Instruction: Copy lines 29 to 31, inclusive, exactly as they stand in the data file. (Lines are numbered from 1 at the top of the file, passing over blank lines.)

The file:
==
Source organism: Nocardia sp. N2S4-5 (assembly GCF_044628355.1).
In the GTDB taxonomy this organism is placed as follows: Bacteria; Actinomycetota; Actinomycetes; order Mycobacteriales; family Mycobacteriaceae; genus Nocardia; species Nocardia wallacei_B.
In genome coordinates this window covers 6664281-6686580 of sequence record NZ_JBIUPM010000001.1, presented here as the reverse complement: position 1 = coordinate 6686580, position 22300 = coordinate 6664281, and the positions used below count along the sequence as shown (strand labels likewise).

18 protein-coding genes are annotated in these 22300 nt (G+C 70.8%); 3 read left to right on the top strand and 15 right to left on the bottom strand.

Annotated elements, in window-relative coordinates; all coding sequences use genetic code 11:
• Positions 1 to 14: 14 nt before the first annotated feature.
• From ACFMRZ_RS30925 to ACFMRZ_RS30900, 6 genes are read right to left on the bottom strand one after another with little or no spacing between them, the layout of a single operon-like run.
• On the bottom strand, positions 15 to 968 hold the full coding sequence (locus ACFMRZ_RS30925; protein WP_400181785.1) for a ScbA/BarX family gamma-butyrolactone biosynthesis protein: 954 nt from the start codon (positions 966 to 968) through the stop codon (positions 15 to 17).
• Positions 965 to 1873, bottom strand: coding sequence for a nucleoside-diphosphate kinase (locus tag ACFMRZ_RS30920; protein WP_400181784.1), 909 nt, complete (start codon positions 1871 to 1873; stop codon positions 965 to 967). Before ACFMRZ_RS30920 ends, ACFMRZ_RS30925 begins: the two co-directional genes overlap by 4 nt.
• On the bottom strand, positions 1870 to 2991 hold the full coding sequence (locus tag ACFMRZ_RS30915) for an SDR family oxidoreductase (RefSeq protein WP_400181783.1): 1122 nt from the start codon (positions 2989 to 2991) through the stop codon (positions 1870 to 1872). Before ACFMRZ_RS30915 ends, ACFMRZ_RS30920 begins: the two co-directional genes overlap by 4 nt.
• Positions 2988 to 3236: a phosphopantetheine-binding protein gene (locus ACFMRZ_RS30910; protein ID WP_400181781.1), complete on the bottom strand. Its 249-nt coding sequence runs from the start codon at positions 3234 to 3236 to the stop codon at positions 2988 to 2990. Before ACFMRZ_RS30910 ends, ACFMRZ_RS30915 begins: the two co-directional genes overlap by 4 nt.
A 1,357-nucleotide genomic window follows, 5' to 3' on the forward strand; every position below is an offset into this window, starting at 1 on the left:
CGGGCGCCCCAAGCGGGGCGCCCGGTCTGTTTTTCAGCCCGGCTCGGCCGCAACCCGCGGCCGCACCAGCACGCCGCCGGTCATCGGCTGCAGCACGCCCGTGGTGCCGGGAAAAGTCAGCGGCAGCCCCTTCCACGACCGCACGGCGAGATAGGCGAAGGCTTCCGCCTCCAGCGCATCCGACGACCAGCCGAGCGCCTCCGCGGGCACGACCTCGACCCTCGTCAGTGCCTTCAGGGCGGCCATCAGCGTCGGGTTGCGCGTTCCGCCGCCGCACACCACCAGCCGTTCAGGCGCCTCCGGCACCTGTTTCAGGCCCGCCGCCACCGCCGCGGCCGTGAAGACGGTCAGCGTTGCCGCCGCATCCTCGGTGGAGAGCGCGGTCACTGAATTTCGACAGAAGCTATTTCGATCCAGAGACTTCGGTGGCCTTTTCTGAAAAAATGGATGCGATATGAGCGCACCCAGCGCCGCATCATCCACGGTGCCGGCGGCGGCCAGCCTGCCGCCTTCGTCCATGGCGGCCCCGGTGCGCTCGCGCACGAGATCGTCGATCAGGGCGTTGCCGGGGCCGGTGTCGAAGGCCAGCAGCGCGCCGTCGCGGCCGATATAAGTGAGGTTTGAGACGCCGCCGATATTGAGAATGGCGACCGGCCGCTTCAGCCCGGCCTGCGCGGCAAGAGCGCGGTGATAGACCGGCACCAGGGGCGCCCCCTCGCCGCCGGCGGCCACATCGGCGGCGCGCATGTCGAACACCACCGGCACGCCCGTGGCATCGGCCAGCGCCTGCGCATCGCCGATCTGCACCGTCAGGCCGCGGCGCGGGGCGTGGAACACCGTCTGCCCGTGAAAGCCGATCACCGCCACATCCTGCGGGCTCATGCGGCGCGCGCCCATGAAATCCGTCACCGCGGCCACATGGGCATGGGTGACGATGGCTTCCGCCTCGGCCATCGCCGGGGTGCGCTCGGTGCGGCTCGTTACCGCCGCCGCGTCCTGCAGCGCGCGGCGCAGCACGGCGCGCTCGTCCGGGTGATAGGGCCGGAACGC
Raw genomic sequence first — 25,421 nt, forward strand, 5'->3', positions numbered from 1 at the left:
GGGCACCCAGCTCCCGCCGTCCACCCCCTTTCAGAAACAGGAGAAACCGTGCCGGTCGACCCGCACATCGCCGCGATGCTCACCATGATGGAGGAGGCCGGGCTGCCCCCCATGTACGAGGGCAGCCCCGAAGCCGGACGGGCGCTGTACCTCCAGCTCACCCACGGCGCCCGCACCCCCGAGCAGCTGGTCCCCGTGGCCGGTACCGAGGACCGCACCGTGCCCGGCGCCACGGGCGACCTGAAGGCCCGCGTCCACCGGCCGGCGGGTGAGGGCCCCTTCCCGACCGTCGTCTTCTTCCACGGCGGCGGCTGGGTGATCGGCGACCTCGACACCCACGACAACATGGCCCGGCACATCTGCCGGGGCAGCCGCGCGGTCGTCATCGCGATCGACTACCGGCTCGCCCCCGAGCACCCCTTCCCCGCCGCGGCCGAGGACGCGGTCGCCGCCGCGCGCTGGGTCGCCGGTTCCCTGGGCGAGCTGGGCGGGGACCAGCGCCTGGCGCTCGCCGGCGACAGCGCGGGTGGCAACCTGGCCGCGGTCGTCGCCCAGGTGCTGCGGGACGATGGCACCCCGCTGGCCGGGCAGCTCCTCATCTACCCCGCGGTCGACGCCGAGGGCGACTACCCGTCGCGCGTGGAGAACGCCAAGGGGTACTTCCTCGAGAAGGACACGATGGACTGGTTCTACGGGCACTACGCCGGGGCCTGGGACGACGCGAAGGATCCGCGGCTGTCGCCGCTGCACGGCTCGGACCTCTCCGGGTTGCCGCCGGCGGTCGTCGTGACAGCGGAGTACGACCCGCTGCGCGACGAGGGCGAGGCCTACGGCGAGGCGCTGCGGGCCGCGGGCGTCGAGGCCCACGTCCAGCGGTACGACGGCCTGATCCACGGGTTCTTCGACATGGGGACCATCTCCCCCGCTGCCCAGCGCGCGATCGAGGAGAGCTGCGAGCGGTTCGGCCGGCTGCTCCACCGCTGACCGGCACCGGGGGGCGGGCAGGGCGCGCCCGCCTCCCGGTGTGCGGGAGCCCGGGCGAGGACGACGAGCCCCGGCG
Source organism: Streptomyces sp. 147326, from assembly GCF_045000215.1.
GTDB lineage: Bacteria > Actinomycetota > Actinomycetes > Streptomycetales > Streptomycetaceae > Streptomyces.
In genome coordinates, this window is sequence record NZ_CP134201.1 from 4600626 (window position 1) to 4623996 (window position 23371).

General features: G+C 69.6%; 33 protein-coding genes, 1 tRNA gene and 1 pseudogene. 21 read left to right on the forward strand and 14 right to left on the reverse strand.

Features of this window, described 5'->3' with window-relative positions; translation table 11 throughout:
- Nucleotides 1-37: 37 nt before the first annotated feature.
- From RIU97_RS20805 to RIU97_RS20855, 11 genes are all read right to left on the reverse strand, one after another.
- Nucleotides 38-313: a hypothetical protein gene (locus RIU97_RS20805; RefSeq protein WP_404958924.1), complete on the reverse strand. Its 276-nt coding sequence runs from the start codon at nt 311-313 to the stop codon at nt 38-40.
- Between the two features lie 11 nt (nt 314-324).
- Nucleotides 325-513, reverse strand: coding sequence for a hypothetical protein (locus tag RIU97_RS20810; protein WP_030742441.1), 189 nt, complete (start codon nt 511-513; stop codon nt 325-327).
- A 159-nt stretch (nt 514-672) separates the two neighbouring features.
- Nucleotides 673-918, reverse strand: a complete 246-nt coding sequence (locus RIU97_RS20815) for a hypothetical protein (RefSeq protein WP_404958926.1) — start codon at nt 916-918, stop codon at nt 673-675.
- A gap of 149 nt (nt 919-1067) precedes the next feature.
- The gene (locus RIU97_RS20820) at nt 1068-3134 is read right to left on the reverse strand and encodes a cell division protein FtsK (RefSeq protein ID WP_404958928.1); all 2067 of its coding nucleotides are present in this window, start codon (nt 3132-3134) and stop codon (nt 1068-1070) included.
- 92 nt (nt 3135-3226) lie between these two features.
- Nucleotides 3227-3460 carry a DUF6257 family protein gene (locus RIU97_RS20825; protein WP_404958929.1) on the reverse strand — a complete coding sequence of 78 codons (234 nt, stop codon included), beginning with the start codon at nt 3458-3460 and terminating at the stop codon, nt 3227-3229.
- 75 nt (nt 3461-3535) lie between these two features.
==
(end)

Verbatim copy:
- The gene (locus RIU97_RS20820) at nt 1068-3134 is read right to left on the reverse strand and encodes a cell division protein FtsK (RefSeq protein ID WP_404958928.1); all 2067 of its coding nucleotides are present in this window, start codon (nt 3132-3134) and stop codon (nt 1068-1070) included.
- 92 nt (nt 3135-3226) lie between these two features.
- Nucleotides 3227-3460 carry a DUF6257 family protein gene (locus RIU97_RS20825; protein WP_404958929.1) on the reverse strand — a complete coding sequence of 78 codons (234 nt, stop codon included), beginning with the start codon at nt 3458-3460 and terminating at the stop codon, nt 3227-3229.